BUDAPEST: Just months ago, Hungary’s Prime Minister Viktor Orban was a pariah in the EU, vilified for his aggressive anti-immigrant policies which included sealing his country’s southern borders with sharp razor-wire to stop refugees from entering.
The right-wing tactics, slammed by the UN as “xenophobic and anti-Muslim,” were an antithesis to German Chancellor Angela Merkel and her open-door policy towards refugees fleeing war.
Yet Orban’s water cannons and tough new laws recently earned him an unexpected accolade.
While Merkel somewhat predictably graced Time Magazine’s December cover as Person of the Year, Orban surprised many by winning the top spot on the 2015 list of news website Politico’s most influential Europeans.
The populist strongman is single-handedly responsible for having “shifted the debate from how to accommodate the flow of refugees to how to stop it,” according to Politico.
“Without apology and with great fanfare, Orban personifies the rise of illiberal politics in Europe… Love him or hate him, you have to pay heed to him. Orban shapes as much as fits the European zeitgeist.”
As Politico points out, Orban’s tough stance has achieved what umpteen EU summits have so far been unable to: putting an end to the migrant flow into Hungary.
After the country witnessed the arrival of almost 400,000 people this year up to October, hardly any have turned up since the fences went up.
In response, fellow EU states once critical of Orban are also beginning to opt for barriers rather than solidarity to tackle the continent’s worst migrant crisis since World War II.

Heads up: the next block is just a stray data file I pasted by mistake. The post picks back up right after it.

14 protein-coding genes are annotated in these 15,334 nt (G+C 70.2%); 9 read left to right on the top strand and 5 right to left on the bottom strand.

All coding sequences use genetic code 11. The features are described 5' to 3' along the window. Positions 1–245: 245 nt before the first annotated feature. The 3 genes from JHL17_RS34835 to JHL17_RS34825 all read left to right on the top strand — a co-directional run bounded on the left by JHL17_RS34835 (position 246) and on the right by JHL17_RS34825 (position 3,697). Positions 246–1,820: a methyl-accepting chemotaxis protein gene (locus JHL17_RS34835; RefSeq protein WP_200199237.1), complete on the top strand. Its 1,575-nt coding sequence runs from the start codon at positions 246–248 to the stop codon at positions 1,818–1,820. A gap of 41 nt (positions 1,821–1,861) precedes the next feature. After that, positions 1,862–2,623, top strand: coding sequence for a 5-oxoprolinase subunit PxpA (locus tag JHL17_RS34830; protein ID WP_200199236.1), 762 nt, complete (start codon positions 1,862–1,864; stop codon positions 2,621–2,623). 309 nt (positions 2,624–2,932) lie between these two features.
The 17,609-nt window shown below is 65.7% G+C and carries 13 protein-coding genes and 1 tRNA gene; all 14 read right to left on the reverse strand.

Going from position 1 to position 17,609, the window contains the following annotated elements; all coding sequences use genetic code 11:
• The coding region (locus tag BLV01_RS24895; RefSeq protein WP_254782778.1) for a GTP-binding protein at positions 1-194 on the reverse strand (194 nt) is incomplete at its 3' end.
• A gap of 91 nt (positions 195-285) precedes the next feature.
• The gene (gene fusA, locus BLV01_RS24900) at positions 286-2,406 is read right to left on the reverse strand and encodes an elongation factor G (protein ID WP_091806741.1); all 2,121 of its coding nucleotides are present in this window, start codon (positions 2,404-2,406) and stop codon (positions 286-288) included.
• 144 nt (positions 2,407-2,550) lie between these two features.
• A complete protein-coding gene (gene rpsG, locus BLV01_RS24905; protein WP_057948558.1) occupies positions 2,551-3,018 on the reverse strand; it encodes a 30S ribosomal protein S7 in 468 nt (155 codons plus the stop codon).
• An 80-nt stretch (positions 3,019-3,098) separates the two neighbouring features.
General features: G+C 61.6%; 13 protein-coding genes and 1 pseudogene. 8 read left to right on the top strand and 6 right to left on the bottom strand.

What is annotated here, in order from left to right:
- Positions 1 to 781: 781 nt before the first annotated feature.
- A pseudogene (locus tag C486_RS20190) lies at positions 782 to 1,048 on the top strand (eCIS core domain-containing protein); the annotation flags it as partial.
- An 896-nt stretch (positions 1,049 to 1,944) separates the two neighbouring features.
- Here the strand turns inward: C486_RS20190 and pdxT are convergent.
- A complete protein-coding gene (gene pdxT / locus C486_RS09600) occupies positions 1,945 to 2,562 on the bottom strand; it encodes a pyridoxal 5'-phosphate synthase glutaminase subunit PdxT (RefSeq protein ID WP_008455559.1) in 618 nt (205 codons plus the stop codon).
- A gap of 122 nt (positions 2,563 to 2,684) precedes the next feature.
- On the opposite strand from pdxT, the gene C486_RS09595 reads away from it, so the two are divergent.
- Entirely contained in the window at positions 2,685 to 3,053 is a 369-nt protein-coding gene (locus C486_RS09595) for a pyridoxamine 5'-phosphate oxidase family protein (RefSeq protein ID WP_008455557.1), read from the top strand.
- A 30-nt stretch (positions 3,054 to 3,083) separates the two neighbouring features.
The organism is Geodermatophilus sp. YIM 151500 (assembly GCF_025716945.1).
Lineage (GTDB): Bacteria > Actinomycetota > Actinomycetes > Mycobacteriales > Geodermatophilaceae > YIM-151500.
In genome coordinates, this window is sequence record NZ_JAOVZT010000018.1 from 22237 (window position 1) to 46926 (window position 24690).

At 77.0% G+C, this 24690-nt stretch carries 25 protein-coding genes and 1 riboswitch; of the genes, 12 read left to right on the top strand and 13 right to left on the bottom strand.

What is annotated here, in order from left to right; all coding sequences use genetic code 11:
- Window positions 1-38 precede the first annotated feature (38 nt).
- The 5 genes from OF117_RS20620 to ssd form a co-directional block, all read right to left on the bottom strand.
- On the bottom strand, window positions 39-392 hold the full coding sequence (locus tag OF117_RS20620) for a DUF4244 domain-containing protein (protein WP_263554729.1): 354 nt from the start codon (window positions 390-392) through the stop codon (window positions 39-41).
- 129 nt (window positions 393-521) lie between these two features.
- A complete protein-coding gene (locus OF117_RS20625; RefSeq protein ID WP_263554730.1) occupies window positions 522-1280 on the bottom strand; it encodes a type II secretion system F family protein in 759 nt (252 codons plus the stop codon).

Even Austria — which previously compared Hungary’s treatment of refugees to Nazi deportations during the Holocaust — is now building a fence on its frontier with Slovenia.
Slovenia, in turn, is erecting a barrier along its Croatian border.
Meanwhile, Brussels this week unveiled a controversial plan for a new border and coastguard force to protect the EU’s external borders.
‘Defender of Europe’
In short, all signs indicate that Orban’s call for a “fortress Europe” no longer falls on deaf ears.
Political analysts confirm there has been a noticeable shift toward what they describe as “Orbanization.”
“Orban has become a figure who now plays an important role in the EU, especially as a
sort of opposition figure to mainstream decision-makers like Merkel,” Istvan Hegedus, head of a pro-European think tank in Budapest, told AFP.
Swiss weekly Die Weltwoche even went so far as to call Orban “Defender of Europe” in a recent front-page splash.
“How much Orban is in us all?”, asked Austrian current affairs magazine Profil in the title of last month’s cover story on the migrant crisis.
Perhaps more than initially expected, judging by recent remarks made by Austria’s conservative Vice-Chancellor Reinhold Mitterlehner who observed that “Orban wasn’t completely wrong” in his border defense tactics.
Orban’s allies claim the mood is also shifting inside the European Parliament’s conservative bloc (EPP), the political home of Hungary’s ruling Fidesz party and Merkel’s CDU.
“It’s very clear that the basic spectrum of the EPP is between Merkel and Orban,” commented Fidesz MEP Gyorgy Schopflin.
“The Politico (accolade) was a nice present for Orban. It is a turnaround as it counters the liberal narrative.” AFP